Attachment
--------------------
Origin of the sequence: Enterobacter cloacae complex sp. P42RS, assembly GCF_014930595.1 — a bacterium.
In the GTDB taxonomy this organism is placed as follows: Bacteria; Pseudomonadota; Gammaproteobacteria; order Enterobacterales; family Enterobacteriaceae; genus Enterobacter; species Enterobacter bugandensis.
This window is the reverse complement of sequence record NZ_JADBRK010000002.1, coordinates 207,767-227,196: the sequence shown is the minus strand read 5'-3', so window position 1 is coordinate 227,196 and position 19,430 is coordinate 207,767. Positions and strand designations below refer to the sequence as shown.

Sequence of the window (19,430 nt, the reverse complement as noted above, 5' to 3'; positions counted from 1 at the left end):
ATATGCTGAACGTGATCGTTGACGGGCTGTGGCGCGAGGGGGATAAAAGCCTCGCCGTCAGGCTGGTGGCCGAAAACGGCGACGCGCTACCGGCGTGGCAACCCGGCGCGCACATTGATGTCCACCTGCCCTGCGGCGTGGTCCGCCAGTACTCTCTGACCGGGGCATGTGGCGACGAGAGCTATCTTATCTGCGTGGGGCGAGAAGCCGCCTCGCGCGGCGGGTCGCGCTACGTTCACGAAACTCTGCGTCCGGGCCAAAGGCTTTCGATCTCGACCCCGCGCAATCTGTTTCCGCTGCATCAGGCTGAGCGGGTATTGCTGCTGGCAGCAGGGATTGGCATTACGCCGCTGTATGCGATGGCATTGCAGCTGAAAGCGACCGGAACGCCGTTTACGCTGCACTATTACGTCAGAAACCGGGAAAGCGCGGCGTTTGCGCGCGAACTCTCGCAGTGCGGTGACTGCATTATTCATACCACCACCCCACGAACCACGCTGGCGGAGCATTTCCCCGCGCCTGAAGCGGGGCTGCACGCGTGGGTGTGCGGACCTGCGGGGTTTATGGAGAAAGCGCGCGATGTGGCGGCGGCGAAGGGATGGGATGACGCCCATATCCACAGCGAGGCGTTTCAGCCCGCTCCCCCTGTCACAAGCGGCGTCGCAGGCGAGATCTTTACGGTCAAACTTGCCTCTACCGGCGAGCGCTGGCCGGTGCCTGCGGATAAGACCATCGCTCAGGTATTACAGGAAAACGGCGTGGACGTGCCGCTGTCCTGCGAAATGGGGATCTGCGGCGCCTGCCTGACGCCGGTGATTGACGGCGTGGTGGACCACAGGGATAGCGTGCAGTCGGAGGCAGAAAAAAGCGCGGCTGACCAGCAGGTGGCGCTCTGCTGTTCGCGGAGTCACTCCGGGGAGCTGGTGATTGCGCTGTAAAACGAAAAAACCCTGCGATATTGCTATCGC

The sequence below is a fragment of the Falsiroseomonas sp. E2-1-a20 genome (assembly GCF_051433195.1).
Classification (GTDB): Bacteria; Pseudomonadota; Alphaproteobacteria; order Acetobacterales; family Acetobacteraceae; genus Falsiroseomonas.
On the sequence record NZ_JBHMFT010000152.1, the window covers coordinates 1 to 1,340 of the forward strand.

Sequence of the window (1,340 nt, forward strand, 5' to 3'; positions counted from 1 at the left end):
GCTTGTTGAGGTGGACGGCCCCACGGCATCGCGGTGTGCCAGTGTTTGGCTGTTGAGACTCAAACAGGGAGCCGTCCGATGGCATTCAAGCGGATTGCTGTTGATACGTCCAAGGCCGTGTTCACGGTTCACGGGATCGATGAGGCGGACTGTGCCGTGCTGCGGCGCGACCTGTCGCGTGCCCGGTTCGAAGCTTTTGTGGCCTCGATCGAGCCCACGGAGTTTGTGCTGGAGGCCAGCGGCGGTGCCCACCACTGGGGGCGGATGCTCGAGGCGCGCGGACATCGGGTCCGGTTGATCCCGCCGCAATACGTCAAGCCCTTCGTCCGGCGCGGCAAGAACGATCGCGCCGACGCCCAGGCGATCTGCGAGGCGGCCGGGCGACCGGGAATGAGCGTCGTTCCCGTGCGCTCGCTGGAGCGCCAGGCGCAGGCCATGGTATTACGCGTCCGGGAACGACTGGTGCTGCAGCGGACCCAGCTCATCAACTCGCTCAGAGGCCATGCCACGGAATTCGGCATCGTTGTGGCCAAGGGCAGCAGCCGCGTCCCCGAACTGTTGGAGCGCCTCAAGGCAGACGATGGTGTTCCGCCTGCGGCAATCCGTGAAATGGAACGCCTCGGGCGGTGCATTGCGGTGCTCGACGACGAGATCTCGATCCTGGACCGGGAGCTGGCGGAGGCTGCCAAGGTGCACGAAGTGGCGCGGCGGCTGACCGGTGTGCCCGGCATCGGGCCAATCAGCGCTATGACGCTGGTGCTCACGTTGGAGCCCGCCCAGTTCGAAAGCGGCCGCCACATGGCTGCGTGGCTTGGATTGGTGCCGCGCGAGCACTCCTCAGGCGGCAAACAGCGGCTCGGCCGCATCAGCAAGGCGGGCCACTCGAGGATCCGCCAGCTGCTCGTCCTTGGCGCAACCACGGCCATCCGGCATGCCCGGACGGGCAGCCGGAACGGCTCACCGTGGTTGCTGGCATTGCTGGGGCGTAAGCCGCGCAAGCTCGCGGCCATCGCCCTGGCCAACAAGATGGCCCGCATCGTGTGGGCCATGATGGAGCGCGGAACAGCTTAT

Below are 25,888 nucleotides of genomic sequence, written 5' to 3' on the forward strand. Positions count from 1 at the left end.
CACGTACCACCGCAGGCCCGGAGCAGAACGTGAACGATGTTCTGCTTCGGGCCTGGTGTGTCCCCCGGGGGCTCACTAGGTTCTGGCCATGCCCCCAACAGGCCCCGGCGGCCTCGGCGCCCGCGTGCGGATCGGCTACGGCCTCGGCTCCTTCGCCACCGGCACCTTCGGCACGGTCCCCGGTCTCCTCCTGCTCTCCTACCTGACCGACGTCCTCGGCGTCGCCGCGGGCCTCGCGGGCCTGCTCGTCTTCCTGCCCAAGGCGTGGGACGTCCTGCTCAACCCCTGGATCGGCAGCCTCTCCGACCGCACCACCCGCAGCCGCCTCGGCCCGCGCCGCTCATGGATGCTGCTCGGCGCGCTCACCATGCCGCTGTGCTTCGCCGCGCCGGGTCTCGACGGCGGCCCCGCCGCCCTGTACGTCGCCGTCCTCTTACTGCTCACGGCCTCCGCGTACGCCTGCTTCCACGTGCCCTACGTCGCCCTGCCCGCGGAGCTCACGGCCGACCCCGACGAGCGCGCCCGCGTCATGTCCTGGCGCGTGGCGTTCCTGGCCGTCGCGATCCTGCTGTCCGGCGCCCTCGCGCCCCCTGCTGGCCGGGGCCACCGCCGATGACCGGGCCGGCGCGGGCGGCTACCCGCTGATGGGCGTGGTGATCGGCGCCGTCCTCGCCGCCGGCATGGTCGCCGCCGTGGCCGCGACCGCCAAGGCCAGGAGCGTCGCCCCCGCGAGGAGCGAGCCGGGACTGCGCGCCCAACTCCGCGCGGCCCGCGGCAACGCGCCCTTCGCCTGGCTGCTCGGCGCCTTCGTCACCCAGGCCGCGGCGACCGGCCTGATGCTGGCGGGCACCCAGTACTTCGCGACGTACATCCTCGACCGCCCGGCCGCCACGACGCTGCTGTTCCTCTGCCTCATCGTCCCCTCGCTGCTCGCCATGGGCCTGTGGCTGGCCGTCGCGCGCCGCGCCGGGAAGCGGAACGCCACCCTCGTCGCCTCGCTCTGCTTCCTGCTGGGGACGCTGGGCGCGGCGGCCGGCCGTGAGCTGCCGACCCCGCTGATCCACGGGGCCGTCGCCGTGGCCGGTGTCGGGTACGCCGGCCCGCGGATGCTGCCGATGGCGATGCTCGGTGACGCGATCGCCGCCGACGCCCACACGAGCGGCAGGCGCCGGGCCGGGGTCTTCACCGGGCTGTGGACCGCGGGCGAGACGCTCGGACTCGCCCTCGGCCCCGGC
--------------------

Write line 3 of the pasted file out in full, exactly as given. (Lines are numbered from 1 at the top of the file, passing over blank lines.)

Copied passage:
This window is the reverse complement of sequence record NZ_JADBRK010000002.1, coordinates 207,767-227,196: the sequence shown is the minus strand read 5'-3', so window position 1 is coordinate 227,196 and position 19,430 is coordinate 207,767. Positions and strand designations below refer to the sequence as shown.